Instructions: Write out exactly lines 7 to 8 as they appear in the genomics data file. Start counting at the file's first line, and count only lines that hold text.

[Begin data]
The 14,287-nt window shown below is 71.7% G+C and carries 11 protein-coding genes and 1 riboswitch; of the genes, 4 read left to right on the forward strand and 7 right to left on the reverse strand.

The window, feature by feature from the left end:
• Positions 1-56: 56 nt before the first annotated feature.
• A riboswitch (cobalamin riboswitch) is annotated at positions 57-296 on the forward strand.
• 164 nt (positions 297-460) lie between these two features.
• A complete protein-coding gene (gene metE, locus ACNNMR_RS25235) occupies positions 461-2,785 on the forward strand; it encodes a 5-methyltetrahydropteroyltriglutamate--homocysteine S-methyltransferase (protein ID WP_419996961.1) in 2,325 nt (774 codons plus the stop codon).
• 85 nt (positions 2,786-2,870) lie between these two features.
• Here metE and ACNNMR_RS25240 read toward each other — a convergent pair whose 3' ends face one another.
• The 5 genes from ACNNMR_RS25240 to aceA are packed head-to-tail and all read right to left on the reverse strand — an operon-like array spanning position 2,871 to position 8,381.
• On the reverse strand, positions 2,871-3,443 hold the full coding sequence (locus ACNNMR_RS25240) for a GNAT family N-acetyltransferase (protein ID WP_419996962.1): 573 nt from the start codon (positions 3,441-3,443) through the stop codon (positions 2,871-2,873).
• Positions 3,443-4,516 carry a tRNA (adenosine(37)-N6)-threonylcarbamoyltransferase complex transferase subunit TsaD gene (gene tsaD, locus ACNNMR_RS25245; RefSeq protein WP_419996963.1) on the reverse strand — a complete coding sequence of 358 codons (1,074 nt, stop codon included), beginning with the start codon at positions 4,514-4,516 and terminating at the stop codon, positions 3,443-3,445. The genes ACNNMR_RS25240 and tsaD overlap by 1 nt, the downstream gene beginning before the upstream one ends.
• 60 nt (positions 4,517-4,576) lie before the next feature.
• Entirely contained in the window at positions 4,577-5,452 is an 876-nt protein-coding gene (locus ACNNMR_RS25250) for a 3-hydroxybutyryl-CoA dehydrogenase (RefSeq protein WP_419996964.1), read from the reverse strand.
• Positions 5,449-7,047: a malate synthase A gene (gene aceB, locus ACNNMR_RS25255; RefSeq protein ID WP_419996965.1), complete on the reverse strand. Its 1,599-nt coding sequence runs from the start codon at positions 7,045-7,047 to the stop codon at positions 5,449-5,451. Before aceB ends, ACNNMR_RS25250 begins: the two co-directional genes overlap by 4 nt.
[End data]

• 85 nt (positions 2,786-2,870) lie between these two features.
• Here metE and ACNNMR_RS25240 read toward each other — a convergent pair whose 3' ends face one another.